C. Lanceolatum

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lytton
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C. Lanceolatum

Post by lytton » Sun Mar 13, 2016 7:20 pm

Been meaning to get round to this for a while. Last year I didn't grow anything that was particularly unique or successful, certainly nothing that hasn't been grown to a higher quality by some of the other members here. The one review that I thought I could bring to the table was one for C. Lanceolatum. It's not at the top of every growers list, and by the end of this piece you'll probably be even less inclined to add it to any future growlogs. I'll explain why shortly. Given the uniqueness of this variety (it's not in the commercial annuum/Bacca/Chinense/Pube complex) I thought i'd expand the review slightly just to quickly cover growth habits and curious observations as well as the actual pod evaluation itself. So to quickly recap, a few pics of the plant at various stages:

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The flowers are white with uniform purple stripes through them, very pretty, in fact it's probably my favourite capsicum flower (maybe if my rhomboideum ever flowers i'll revise that opinion). Growth habit is quite jagged and unpredictable, with lots of branches shooting off in different directions, which harden with a woody finish quite quickly.

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As the name suggests, the leaves are lance shaped, more so than any other capsicum species that i'm aware of. They have lots of tiny little hairs on them, but not as many as Pubescens or Goat's Weed etc. Now for the pods themselves.

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There is a high degree of homogeneity among the pods; their size and shape are uniform as are the seed clusters. Each pod is abutted by five uniform calyx teeth which point upwards. This characteristic helps set them apart from other capsicum species too, and really catches the eye. The pods first appear green and ripen to red. The seeds are very small and very black. Unlike commercial capsicum species in which the seeds are clearly lined in central clusters and around distinctive white pith/placenta, the Lanceolatum seeds are suspended in a juicy gel around the core, more akin to tomatoes and wild nightshades.

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The token you can see is exactly the size of a pound coin. The pods are very juicy, quite like a tiny tomato, and this juice is much less viscous than other capsicum oils/juices. The seeds are actually packed in quite tightly and are a bit of an annoyance to scoop out. The juice stains quite a bit, and I had to scrub my fingers for a while afterwards to get the red stain off them. And now to the very core of the review; the taste.............................................it's just terrible. Yep, disappointing perhaps for those of you who have never tried it, but these pods are really unpleasant. They have a vaguely planty/fleshy taste which borders on bitter. There is zero sweetness and zero capsaicin, meaning that these pods have next to no culinary value, save perhaps for some potential vitamin content. Of the 6 pods pictured above I ate one and threw the other 5 straight in the bin (after extracting seeds). I'm not sure what evolutionary pressures resulted in the Lanceolatum as we see it today. I suspect birds would still love to wolf these berries down, and perhaps by making the pods quite foul tasting to mammals there was no need for the plants to ramp up capsaicin production. I will however hold on tightly to the plant as it's a rare treat to grow something this unusual. It's not unattractive and I've grown quite fond of it, despite it hogging a prime window spot that would be much loved by a more productive capsicum variety.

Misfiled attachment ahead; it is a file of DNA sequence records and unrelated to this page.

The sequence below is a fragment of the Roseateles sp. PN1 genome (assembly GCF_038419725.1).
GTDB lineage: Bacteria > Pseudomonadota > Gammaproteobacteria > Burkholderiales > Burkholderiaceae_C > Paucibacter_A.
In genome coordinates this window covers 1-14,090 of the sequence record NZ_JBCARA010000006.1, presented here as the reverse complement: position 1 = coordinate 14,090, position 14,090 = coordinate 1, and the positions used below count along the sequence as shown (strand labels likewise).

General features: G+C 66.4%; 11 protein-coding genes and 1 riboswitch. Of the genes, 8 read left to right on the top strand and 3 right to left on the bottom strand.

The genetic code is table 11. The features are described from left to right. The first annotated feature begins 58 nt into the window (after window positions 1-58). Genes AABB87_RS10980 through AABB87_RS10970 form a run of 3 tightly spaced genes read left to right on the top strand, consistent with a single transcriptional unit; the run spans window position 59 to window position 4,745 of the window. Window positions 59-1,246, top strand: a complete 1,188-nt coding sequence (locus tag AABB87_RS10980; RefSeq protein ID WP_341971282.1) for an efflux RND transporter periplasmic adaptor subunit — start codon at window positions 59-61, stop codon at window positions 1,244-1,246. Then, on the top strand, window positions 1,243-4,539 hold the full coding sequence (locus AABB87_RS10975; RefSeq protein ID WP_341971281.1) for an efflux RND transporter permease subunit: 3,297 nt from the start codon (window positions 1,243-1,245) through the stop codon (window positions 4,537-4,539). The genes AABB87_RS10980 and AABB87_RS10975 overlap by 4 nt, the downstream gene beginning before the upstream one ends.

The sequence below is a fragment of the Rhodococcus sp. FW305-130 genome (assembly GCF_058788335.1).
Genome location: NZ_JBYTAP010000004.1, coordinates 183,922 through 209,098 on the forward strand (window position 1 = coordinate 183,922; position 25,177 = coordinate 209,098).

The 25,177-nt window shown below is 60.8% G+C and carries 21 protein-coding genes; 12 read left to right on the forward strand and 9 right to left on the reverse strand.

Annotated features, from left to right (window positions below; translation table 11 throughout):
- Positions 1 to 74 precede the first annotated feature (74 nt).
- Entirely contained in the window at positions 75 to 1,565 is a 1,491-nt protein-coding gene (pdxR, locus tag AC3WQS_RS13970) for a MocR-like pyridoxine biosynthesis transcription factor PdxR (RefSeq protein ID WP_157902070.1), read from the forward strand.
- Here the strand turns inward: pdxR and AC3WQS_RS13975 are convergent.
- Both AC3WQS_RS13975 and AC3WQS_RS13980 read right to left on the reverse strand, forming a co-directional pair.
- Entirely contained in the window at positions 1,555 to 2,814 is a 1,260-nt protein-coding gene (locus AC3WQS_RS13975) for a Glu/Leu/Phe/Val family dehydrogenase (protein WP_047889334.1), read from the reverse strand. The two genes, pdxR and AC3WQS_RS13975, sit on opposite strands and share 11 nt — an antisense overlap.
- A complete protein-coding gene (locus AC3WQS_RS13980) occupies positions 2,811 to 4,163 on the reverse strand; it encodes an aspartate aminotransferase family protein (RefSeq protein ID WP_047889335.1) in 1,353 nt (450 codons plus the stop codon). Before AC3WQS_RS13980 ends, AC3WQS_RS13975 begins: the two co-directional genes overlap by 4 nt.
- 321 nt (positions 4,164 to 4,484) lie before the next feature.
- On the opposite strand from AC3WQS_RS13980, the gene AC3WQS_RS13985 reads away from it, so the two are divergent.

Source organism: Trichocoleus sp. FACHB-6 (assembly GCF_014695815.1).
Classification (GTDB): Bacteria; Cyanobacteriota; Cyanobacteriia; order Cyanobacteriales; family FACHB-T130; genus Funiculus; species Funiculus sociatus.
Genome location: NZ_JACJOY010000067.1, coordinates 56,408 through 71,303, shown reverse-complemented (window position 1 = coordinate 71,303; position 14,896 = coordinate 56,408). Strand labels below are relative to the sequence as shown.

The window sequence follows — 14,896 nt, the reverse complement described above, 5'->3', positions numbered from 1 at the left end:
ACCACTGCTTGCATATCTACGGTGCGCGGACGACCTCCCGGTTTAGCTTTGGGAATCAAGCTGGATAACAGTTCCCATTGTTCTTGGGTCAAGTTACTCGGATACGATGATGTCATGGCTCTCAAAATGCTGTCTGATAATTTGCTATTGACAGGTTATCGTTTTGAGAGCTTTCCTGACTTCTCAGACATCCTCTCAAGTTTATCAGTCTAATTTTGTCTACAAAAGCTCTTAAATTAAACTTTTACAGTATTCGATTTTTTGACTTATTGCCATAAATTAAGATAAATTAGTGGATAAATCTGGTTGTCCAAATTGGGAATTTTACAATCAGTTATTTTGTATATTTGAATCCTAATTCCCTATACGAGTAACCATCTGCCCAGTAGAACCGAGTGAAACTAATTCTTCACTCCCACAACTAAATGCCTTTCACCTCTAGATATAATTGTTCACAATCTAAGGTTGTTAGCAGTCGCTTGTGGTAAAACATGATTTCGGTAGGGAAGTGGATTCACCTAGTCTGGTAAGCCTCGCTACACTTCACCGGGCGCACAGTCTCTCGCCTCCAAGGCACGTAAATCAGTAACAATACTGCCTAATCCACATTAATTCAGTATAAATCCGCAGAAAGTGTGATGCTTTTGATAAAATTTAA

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trident
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Re: C. Lanceolatum

Post by trident » Sun Mar 13, 2016 7:36 pm

Now that's what I call a review .... detailed in ever point complimented by your photographs ... shame it lacked any heat/flavour

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ronniedeb
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Re: C. Lanceolatum

Post by ronniedeb » Mon Mar 14, 2016 8:16 am

Nice write up. The taste is awful, but a beautiful plant nonetheless. I let a plant die a few winters ago and have tried unsuccessfully to germinate seeds over the last few years. Will keep trying though. Probably the prettiest of wild species.

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lytton
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Re: C. Lanceolatum

Post by lytton » Mon Mar 14, 2016 11:07 am

ronniedeb wrote:Nice write up. The taste is awful, but a beautiful plant nonetheless. I let a plant die a few winters ago and have tried unsuccessfully to germinate seeds over the last few years. Will keep trying though. Probably the prettiest of wild species.
I can send you some of the seeds above if you like. I just need to check the net first because I'm sure I read one source which suggested that the flowers need to be fertilised by a second plant. If this is true then the seeds above may be duds.

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Re: C. Lanceolatum

Post by Flamethrower » Mon May 09, 2016 9:01 am

Great write up lytton - very pretty plant and an interesting subject - not surprising they don’t taste great since that would be the whole point of cultivated species but shame there was no heat at all; had there been I guess they could have been cooked/included somewhere.

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